Do you remember your favorite manager? You know. The one who encouraged you to face new challenges, achieve your full potential, and be the very best version of you. Remember how badly you wanted to succeed, just because they wanted you to succeed?
If you’re struggling to remember this manager, it’s probably because you never experienced them. And you wouldn’t be alone, either. Gallup research shows that only 1 in every 10 people has what it takes to effectively manage others.
Why does this matter? Because a good manager might be one of the biggest retention factors for the modern-day employee. That’s right. Today, employees are 4 times more likely to look for another job when they rate their managers’ performance poorly.
So, how do you train your managers? How do you bridge the gap between employee expectations and managers’ capabilities?
There’s a simple answer: with manager training!
How to train managers, and why you even should
If you’ve ever managed or been managed, you’ll understand the critical role that managers play in engaging, motivating and retaining star employees. But, while good intentions do count, managers can only make a real impact in the workplace when they have the knowledge and skills to back them up.
So, let’s take a look at how to train managers and turn them into workplace heroes.
Educate managers on the importance of their role
If you have a strategic recruitment and selection process, and strong company values, then the chances are that your managers already want to perform well. They’re probably loyal to the company, invested in its success, and eager to contribute in any way they can. They just need a little guidance.
So, offer managers self-paced eLearning courses, seminars, and books that will educate them on the importance of their role. Help them understand the business case for management training, and how it could help them become better leaders and coaches. The kind that employees are hungry for.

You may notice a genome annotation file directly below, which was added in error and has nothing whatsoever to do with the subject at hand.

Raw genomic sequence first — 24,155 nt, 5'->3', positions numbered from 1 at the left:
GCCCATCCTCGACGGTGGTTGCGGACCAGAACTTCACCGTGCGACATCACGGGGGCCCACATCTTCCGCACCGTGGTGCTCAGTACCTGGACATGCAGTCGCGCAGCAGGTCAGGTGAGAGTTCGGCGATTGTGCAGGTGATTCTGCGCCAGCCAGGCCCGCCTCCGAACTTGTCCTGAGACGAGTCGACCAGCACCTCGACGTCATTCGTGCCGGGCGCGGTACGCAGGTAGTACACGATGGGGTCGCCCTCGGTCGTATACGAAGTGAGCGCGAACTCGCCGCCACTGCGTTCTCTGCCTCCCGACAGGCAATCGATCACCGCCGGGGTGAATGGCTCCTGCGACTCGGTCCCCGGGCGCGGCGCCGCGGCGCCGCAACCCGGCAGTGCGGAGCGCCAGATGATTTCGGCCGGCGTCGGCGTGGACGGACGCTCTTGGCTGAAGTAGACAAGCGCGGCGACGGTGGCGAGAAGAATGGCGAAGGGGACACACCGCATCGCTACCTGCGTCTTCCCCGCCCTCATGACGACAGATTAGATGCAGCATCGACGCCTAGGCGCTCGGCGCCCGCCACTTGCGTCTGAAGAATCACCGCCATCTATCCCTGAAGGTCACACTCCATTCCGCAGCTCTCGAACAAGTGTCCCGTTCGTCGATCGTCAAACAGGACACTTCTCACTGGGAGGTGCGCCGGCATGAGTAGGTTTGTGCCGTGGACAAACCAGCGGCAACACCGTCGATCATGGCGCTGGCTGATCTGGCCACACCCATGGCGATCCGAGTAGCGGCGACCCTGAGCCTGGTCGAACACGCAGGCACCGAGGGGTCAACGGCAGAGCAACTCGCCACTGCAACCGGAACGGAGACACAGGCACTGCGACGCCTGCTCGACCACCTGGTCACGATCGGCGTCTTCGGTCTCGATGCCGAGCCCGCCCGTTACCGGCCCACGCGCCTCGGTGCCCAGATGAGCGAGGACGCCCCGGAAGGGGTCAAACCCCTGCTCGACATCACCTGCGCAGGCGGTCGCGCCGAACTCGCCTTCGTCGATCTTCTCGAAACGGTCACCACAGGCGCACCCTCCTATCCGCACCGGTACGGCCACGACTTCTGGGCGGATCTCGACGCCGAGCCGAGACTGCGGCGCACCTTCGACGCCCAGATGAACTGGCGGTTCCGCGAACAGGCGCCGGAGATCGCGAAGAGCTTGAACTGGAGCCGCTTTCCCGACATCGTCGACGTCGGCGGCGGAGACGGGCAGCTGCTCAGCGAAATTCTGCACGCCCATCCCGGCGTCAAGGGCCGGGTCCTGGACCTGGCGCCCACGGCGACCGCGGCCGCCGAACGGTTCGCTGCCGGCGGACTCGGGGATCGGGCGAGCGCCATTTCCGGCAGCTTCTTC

Make an example of successful directors and executives in the company, too. Highlight their abilities as mentors, coaches and inspirational leaders who help their teams grow and excel. Then, whether they’re in it for the career advantages, or they’re just keen to make a positive impact in the workplace, they’ll be open to more structured management training approaches.
Offer leadership training programs for managers
The roles of managers and leaders are often labeled distinct. Where managers command people to take action, leaders inspire them. But in reality, the lines are far more blurred. And managers need to have the qualities of leaders if they’re going to foster high-performing teams.
You can transform your managers by enrolling them on leadership training for managers. These programs should be designed to cover both knowledge and practical leadership skills and abilities.
For example, there are many different types of leadership: inspirational, transformational, transactional, and more. An eLearning course that exposes managers to each of these styles will help them identify the type of leader they would like to be.
On the other hand, leadership training courses for managers could also include opportunities to learn and practice skills. For example, an online course could include branching scenarios and quizzes. Or, in-person role-playing exercises would allow managers to practice their leadership abilities in realistic situations.
Teach managers how to coach their reports
Coaching is all about facilitating the development of others and guiding them towards the achievement of their personal goals. Since 70% of learning happens on the job, managers are in a prime position to coach their direct reports.